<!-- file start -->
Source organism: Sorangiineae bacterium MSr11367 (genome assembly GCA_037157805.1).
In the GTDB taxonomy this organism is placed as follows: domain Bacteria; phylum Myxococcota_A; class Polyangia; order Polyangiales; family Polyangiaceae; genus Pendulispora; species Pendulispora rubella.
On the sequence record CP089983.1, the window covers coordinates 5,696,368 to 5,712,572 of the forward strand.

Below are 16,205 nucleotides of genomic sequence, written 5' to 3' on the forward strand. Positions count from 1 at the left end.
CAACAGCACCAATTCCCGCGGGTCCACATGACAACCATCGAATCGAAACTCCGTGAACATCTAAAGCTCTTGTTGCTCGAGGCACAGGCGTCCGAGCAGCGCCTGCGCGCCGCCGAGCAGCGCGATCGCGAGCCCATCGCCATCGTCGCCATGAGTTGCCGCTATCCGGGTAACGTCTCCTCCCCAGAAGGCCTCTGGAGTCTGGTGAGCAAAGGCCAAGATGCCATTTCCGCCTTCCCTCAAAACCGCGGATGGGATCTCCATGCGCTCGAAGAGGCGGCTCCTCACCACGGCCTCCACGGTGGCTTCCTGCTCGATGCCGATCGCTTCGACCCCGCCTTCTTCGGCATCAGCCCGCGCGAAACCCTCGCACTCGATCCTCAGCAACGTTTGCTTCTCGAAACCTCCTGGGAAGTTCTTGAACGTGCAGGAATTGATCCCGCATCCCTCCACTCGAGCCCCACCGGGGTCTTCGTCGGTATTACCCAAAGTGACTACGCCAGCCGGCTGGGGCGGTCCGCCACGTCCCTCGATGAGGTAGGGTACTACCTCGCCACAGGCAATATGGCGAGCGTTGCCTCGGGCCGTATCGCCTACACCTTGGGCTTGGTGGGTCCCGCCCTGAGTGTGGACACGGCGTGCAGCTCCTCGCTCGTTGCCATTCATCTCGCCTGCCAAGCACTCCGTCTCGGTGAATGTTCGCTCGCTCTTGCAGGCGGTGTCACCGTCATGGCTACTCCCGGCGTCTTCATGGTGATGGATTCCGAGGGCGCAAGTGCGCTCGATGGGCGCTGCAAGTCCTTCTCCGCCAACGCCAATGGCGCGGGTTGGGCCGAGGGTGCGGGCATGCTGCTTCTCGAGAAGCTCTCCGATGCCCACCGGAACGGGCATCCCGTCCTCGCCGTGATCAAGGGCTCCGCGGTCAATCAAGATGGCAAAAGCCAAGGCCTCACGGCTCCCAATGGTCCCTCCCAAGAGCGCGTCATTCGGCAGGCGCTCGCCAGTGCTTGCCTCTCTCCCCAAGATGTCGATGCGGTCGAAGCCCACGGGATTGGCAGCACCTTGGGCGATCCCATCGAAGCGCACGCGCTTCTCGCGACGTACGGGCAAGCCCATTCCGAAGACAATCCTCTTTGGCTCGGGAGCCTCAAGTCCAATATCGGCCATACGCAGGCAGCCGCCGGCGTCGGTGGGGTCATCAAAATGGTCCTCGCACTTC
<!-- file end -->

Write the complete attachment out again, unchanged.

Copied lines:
Source organism: Sorangiineae bacterium MSr11367 (genome assembly GCA_037157805.1).
In the GTDB taxonomy this organism is placed as follows: domain Bacteria; phylum Myxococcota_A; class Polyangia; order Polyangiales; family Polyangiaceae; genus Pendulispora; species Pendulispora rubella.
On the sequence record CP089983.1, the window covers coordinates 5,696,368 to 5,712,572 of the forward strand.

Below are 16,205 nucleotides of genomic sequence, written 5' to 3' on the forward strand. Positions count from 1 at the left end.
CAACAGCACCAATTCCCGCGGGTCCACATGACAACCATCGAATCGAAACTCCGTGAACATCTAAAGCTCTTGTTGCTCGAGGCACAGGCGTCCGAGCAGCGCCTGCGCGCCGCCGAGCAGCGCGATCGCGAGCCCATCGCCATCGTCGCCATGAGTTGCCGCTATCCGGGTAACGTCTCCTCCCCAGAAGGCCTCTGGAGTCTGGTGAGCAAAGGCCAAGATGCCATTTCCGCCTTCCCTCAAAACCGCGGATGGGATCTCCATGCGCTCGAAGAGGCGGCTCCTCACCACGGCCTCCACGGTGGCTTCCTGCTCGATGCCGATCGCTTCGACCCCGCCTTCTTCGGCATCAGCCCGCGCGAAACCCTCGCACTCGATCCTCAGCAACGTTTGCTTCTCGAAACCTCCTGGGAAGTTCTTGAACGTGCAGGAATTGATCCCGCATCCCTCCACTCGAGCCCCACCGGGGTCTTCGTCGGTATTACCCAAAGTGACTACGCCAGCCGGCTGGGGCGGTCCGCCACGTCCCTCGATGAGGTAGGGTACTACCTCGCCACAGGCAATATGGCGAGCGTTGCCTCGGGCCGTATCGCCTACACCTTGGGCTTGGTGGGTCCCGCCCTGAGTGTGGACACGGCGTGCAGCTCCTCGCTCGTTGCCATTCATCTCGCCTGCCAAGCACTCCGTCTCGGTGAATGTTCGCTCGCTCTTGCAGGCGGTGTCACCGTCATGGCTACTCCCGGCGTCTTCATGGTGATGGATTCCGAGGGCGCAAGTGCGCTCGATGGGCGCTGCAAGTCCTTCTCCGCCAACGCCAATGGCGCGGGTTGGGCCGAGGGTGCGGGCATGCTGCTTCTCGAGAAGCTCTCCGATGCCCACCGGAACGGGCATCCCGTCCTCGCCGTGATCAAGGGCTCCGCGGTCAATCAAGATGGCAAAAGCCAAGGCCTCACGGCTCCCAATGGTCCCTCCCAAGAGCGCGTCATTCGGCAGGCGCTCGCCAGTGCTTGCCTCTCTCCCCAAGATGTCGATGCGGTCGAAGCCCACGGGATTGGCAGCACCTTGGGCGATCCCATCGAAGCGCACGCGCTTCTCGCGACGTACGGGCAAGCCCATTCCGAAGACAATCCTCTTTGGCTCGGGAGCCTCAAGTCCAATATCGGCCATACGCAGGCAGCCGCCGGCGTCGGTGGGGTCATCAAAATGGTCCTCGCACTTC